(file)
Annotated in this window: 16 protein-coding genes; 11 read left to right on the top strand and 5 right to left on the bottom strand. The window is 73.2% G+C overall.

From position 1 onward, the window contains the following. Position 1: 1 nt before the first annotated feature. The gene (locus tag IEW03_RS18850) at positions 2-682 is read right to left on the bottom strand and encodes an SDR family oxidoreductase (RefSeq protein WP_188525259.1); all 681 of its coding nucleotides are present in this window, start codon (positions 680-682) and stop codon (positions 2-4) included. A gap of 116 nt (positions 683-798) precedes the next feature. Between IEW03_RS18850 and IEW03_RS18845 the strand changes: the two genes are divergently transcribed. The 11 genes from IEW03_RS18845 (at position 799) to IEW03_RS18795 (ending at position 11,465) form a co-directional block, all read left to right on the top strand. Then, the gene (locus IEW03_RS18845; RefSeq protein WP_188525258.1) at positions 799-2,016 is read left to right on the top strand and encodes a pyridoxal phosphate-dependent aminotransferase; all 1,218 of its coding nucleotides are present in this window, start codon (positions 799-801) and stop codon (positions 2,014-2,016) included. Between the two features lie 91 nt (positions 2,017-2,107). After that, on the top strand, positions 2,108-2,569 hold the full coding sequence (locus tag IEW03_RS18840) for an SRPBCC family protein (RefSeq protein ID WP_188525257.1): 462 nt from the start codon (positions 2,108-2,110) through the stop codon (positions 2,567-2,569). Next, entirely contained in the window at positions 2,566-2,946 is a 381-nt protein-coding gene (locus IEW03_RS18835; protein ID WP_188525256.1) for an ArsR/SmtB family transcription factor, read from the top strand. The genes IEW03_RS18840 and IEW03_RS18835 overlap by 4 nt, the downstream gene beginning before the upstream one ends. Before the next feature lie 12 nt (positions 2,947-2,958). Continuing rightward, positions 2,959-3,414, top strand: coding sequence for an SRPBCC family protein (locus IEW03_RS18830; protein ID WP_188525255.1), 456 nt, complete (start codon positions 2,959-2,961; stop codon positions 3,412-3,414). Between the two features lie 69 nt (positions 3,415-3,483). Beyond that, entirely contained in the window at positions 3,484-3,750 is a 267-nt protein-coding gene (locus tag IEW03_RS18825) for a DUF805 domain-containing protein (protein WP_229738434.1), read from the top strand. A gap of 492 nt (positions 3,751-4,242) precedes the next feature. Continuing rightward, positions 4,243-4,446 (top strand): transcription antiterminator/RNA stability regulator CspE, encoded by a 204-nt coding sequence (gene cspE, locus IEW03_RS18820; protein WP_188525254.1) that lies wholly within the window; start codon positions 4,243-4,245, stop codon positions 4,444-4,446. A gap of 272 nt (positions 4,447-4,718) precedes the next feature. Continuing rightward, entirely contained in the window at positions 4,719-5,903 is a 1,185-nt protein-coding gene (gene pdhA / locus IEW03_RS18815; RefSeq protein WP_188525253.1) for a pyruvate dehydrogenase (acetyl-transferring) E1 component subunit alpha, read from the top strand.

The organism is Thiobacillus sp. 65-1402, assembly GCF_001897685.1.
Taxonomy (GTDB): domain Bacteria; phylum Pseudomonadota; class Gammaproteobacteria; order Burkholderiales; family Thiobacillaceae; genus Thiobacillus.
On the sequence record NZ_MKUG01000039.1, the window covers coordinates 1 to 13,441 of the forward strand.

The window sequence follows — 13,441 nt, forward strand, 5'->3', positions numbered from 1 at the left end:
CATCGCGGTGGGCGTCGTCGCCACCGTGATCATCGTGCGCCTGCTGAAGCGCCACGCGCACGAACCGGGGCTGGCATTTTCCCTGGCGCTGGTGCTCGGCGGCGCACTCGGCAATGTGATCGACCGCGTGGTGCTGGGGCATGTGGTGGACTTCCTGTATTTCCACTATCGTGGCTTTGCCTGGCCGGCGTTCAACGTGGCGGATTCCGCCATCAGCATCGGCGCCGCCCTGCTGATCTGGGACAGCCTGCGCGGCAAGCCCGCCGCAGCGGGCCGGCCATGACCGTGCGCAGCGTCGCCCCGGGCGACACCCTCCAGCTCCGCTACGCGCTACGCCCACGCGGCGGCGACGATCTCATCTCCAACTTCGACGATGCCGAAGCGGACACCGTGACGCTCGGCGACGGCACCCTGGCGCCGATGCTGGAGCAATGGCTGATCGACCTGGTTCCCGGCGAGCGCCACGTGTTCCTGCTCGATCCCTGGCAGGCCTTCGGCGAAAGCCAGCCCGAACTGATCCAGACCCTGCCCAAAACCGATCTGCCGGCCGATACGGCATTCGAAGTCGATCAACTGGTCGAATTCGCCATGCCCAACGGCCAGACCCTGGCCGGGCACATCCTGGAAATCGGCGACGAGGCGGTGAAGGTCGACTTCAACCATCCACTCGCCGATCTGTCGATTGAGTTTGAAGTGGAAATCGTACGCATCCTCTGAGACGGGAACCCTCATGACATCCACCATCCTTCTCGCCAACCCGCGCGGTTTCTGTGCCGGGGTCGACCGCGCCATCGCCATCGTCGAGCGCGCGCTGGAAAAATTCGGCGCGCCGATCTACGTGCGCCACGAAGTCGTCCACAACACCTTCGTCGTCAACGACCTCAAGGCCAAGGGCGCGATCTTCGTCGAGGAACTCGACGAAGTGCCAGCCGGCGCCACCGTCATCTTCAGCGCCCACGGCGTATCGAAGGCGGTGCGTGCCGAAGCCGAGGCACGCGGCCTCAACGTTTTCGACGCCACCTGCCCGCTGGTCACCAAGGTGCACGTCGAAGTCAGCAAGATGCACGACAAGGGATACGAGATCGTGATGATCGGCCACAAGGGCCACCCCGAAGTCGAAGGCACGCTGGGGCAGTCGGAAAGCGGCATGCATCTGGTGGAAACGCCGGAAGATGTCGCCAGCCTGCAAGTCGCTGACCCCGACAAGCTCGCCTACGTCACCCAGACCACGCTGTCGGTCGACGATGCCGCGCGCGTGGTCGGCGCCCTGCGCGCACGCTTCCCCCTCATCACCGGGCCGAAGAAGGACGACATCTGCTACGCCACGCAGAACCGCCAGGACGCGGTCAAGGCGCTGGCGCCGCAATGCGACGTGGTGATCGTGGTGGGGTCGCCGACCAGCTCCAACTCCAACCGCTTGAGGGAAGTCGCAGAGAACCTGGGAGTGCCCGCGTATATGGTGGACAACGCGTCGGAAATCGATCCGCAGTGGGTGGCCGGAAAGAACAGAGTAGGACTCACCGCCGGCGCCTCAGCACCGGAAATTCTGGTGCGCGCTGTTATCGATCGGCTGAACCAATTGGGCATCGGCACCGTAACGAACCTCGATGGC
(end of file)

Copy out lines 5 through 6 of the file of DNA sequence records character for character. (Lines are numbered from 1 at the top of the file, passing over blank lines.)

On the sequence record NZ_MKUG01000039.1, the window covers coordinates 1 to 13,441 of the forward strand.

The window sequence follows — 13,441 nt, forward strand, 5'->3', positions numbered from 1 at the left end: